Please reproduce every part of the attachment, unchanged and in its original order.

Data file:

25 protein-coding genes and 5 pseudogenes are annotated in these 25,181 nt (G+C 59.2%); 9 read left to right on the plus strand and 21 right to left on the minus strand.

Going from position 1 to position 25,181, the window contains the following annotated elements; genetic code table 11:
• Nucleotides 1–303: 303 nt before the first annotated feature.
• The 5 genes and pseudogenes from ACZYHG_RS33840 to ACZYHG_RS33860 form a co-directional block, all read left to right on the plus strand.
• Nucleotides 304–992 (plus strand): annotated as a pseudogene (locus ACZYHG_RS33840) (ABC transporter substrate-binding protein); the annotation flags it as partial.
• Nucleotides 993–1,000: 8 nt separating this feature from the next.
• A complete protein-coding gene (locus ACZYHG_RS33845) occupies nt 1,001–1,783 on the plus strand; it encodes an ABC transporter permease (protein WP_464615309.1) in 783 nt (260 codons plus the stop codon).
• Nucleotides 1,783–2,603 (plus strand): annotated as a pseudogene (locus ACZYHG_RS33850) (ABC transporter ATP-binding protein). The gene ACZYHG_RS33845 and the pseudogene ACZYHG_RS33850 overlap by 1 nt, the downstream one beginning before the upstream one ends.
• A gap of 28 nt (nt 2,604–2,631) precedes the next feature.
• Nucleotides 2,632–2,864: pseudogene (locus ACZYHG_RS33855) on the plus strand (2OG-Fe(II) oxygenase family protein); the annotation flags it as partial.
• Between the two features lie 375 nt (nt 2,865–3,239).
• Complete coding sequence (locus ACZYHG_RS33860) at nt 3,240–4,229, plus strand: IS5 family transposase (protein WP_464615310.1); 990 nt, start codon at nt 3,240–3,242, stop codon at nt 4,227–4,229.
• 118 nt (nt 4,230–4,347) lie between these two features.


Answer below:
25 protein-coding genes and 5 pseudogenes are annotated in these 25,181 nt (G+C 59.2%); 9 read left to right on the plus strand and 21 right to left on the minus strand.

Going from position 1 to position 25,181, the window contains the following annotated elements; genetic code table 11:
• Nucleotides 1–303: 303 nt before the first annotated feature.
• The 5 genes and pseudogenes from ACZYHG_RS33840 to ACZYHG_RS33860 form a co-directional block, all read left to right on the plus strand.
• Nucleotides 304–992 (plus strand): annotated as a pseudogene (locus ACZYHG_RS33840) (ABC transporter substrate-binding protein); the annotation flags it as partial.
• Nucleotides 993–1,000: 8 nt separating this feature from the next.
• A complete protein-coding gene (locus ACZYHG_RS33845) occupies nt 1,001–1,783 on the plus strand; it encodes an ABC transporter permease (protein WP_464615309.1) in 783 nt (260 codons plus the stop codon).
• Nucleotides 1,783–2,603 (plus strand): annotated as a pseudogene (locus ACZYHG_RS33850) (ABC transporter ATP-binding protein). The gene ACZYHG_RS33845 and the pseudogene ACZYHG_RS33850 overlap by 1 nt, the downstream one beginning before the upstream one ends.
• A gap of 28 nt (nt 2,604–2,631) precedes the next feature.
• Nucleotides 2,632–2,864: pseudogene (locus ACZYHG_RS33855) on the plus strand (2OG-Fe(II) oxygenase family protein); the annotation flags it as partial.
• Between the two features lie 375 nt (nt 2,865–3,239).
• Complete coding sequence (locus ACZYHG_RS33860) at nt 3,240–4,229, plus strand: IS5 family transposase (protein WP_464615310.1); 990 nt, start codon at nt 3,240–3,242, stop codon at nt 4,227–4,229.
• 118 nt (nt 4,230–4,347) lie between these two features.